Sunday, March 27, 2005

After My Own Heart

Every so often we hear about or read some ideas that we hadn’t heard or read before. These ideas may not be new themselves, but maybe the author expresses them in a fresh way. Humor helps as well. Today’s Los Angeles Times Book Review section features just such a writer. Her name is Anne Lamott, and her book is Plan B: Further Thoughts on Faith. Bernadette Murphy discusses the book in her brief and enlightening review.

What do I like about this work? The ideas presented pretty closely match what this blog is up to. Lamott meshes politics and spirituality in a way not only profound, but clever in style, according to Murphy. Lamott easily articulates values of the higher ends of the spirituality and religion, including surrender and forgiveness. Even the uninitiated could understand what has helped Lamott through her life crises, without any special religious reference. One great message from the review is, “Christian or Jew, Muslim or Buddhist, she affirms, we are all members of the human family.” One of my favorite quotes is from John F. Kennedy, after the Cuban Missile Crisis:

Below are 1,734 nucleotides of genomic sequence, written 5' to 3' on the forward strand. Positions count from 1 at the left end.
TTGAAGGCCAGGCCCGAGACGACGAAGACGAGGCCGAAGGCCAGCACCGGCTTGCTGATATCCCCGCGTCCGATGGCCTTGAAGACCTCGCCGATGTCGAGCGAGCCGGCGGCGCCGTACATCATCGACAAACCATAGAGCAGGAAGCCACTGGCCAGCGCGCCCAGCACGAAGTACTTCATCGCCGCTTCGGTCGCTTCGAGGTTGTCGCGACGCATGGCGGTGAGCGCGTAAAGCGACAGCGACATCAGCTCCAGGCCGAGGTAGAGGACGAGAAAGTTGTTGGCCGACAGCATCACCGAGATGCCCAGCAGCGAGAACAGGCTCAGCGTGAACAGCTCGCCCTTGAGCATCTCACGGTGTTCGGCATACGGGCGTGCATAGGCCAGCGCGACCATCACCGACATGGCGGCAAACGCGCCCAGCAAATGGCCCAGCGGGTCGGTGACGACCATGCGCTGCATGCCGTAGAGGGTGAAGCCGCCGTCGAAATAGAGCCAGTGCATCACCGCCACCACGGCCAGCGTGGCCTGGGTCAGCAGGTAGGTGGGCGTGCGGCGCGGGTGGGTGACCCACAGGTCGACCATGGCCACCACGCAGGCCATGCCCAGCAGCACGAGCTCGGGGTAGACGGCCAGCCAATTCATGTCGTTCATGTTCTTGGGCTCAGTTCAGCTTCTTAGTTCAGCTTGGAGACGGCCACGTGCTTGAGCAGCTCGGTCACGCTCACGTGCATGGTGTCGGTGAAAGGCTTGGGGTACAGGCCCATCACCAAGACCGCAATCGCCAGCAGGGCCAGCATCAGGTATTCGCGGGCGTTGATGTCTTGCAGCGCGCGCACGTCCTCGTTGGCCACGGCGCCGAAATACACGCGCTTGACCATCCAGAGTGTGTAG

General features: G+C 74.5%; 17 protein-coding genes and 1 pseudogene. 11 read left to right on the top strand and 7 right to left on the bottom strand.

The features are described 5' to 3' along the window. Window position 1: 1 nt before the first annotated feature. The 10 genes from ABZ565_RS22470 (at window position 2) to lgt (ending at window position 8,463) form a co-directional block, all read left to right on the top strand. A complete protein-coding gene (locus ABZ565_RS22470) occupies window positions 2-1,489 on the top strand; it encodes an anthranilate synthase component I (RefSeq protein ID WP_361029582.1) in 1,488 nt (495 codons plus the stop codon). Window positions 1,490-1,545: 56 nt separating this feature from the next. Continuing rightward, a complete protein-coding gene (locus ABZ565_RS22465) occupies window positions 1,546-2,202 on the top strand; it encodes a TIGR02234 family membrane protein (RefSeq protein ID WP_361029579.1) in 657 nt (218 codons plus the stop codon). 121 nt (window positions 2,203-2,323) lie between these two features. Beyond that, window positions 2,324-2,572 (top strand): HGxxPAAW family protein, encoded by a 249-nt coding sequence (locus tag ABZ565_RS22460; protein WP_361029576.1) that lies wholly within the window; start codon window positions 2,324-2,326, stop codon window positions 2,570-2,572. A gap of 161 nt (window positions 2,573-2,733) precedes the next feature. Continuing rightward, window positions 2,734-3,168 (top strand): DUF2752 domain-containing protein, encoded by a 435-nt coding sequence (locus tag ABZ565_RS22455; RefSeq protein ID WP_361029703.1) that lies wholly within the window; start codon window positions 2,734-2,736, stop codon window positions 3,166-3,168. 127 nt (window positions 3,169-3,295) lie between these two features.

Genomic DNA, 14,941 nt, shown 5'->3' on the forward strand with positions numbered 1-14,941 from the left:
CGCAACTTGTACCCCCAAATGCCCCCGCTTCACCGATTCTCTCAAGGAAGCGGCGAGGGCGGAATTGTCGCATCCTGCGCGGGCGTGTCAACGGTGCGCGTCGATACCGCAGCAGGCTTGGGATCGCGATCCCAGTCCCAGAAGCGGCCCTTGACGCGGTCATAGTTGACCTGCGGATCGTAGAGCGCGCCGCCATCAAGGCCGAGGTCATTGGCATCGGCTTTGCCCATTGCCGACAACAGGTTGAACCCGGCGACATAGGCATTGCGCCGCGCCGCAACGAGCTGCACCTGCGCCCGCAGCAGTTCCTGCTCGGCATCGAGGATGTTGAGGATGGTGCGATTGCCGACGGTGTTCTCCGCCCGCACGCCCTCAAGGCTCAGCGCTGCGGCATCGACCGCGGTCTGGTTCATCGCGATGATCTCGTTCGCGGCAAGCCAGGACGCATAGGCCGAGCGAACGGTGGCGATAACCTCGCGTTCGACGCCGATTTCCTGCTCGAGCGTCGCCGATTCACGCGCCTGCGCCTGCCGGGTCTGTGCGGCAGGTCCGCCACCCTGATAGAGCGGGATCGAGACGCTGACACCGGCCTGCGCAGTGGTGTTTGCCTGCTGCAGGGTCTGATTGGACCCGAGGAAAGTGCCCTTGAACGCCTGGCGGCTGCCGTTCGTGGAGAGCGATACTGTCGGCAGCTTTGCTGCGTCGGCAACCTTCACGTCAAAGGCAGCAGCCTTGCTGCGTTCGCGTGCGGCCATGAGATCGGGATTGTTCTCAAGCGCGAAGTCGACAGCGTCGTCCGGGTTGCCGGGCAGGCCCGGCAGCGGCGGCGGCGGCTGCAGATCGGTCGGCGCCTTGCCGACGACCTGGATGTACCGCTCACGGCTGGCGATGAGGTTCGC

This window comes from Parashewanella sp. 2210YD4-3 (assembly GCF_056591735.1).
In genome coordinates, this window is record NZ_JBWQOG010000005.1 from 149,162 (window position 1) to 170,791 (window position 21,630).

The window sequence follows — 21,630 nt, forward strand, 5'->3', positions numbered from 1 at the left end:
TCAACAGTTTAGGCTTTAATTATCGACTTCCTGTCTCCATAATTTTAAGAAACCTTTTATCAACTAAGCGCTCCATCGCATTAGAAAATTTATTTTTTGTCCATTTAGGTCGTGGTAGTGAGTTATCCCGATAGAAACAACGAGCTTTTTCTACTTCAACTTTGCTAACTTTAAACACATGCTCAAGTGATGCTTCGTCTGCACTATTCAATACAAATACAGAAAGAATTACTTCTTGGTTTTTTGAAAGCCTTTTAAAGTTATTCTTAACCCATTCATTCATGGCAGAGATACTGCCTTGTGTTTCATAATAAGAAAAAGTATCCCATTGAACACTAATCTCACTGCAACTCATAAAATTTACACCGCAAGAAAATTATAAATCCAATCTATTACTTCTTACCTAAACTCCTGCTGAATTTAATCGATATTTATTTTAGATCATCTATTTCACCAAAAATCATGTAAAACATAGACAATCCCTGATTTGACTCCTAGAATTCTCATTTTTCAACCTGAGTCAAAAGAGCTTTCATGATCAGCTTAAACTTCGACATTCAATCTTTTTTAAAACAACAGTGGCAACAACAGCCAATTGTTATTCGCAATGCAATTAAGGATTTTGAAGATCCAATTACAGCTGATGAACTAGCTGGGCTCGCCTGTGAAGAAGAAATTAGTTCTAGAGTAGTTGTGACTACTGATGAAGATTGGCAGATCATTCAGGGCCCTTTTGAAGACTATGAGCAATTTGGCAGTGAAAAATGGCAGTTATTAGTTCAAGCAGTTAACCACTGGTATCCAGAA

“For, in the final analysis, our most basic common link is that we all inhabit this small planet. We all breathe the same air. We all cherish our children's future. And we are all mortal."

Murphy also shows that Lamott attempts to use forgiveness in politics, sighting her disappointment at the direction of the Bush administration. My particular enthusiasm about this work is the amount of humor involved to illuminate the ideas. I could learn a lot from the title alone, “Plan B.”

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